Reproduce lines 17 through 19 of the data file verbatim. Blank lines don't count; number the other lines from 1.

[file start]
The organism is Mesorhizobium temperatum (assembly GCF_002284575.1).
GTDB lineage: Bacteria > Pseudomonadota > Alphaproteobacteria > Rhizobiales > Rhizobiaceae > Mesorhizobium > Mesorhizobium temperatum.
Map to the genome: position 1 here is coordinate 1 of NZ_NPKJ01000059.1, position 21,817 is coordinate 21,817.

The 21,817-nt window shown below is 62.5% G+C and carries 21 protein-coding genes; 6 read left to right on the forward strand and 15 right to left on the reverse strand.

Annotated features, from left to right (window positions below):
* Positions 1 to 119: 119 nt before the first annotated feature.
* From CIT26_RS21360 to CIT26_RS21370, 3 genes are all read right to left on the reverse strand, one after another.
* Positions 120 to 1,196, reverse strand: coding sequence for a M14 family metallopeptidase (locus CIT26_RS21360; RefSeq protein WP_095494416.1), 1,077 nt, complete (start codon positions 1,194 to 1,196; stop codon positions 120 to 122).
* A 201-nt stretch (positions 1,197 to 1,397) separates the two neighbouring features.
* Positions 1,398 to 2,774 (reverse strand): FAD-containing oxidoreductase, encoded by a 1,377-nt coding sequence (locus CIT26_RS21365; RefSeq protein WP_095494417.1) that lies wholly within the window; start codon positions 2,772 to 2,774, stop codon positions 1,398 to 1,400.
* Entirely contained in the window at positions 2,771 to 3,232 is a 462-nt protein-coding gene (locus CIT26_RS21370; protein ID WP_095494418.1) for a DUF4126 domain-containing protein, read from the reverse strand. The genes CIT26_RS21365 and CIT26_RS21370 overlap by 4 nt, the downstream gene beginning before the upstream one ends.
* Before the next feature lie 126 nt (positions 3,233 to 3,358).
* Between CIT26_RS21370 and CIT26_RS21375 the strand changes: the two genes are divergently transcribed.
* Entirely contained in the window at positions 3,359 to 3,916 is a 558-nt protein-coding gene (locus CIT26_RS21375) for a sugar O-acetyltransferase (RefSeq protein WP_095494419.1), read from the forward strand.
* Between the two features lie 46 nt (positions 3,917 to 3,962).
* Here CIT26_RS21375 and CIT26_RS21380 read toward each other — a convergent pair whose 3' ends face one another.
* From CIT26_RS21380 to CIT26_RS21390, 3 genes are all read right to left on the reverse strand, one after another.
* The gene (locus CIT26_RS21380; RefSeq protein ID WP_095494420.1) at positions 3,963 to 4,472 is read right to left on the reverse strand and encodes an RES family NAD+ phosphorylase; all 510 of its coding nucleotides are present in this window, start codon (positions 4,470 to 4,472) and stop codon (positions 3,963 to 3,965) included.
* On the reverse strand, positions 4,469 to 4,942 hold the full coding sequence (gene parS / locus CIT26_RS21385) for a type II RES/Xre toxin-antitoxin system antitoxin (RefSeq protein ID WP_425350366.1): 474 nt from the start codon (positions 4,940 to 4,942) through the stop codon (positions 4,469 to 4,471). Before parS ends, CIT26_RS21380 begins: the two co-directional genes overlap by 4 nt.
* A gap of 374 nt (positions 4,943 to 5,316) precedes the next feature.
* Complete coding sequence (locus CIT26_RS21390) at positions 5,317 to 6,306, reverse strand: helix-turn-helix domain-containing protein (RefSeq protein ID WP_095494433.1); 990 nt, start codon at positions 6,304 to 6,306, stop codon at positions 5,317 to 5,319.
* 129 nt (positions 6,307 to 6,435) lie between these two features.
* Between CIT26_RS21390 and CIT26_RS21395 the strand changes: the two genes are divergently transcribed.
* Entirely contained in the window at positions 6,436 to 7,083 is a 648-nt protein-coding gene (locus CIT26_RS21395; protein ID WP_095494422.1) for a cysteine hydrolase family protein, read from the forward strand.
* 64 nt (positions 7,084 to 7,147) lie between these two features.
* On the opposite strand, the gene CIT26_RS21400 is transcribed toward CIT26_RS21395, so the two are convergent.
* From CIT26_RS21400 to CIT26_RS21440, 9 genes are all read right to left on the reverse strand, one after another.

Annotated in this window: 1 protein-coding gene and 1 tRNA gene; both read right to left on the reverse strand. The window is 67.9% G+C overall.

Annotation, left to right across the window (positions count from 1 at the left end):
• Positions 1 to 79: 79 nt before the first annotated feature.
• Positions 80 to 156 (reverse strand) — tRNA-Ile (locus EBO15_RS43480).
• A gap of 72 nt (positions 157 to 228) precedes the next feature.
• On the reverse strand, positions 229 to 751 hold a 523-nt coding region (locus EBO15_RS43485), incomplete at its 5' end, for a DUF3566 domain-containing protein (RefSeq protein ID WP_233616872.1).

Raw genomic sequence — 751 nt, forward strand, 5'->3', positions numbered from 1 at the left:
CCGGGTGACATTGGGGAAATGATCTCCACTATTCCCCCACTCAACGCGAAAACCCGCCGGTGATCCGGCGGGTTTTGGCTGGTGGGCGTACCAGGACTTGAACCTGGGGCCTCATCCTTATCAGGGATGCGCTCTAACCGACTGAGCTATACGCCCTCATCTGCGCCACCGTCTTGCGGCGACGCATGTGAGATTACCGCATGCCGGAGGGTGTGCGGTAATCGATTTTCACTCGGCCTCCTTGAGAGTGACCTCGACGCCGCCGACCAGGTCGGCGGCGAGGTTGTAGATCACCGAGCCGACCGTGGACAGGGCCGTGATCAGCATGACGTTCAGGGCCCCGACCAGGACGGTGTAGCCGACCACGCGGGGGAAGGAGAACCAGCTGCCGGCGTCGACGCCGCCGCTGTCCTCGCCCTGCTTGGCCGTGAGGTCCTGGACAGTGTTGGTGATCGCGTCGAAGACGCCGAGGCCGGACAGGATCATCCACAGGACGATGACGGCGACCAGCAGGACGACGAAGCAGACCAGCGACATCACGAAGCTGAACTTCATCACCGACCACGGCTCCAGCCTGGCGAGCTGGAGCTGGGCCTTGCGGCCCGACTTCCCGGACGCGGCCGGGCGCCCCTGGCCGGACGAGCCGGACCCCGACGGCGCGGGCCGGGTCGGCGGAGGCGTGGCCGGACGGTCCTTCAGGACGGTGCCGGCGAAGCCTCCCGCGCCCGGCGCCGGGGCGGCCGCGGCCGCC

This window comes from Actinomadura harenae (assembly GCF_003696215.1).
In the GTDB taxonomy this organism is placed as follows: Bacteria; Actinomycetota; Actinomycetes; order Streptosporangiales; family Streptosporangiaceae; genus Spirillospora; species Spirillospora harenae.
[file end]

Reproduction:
* From CIT26_RS21380 to CIT26_RS21390, 3 genes are all read right to left on the reverse strand, one after another.
* The gene (locus CIT26_RS21380; RefSeq protein ID WP_095494420.1) at positions 3,963 to 4,472 is read right to left on the reverse strand and encodes an RES family NAD+ phosphorylase; all 510 of its coding nucleotides are present in this window, start codon (positions 4,470 to 4,472) and stop codon (positions 3,963 to 3,965) included.
* On the reverse strand, positions 4,469 to 4,942 hold the full coding sequence (gene parS / locus CIT26_RS21385) for a type II RES/Xre toxin-antitoxin system antitoxin (RefSeq protein ID WP_425350366.1): 474 nt from the start codon (positions 4,940 to 4,942) through the stop codon (positions 4,469 to 4,471). Before parS ends, CIT26_RS21380 begins: the two co-directional genes overlap by 4 nt.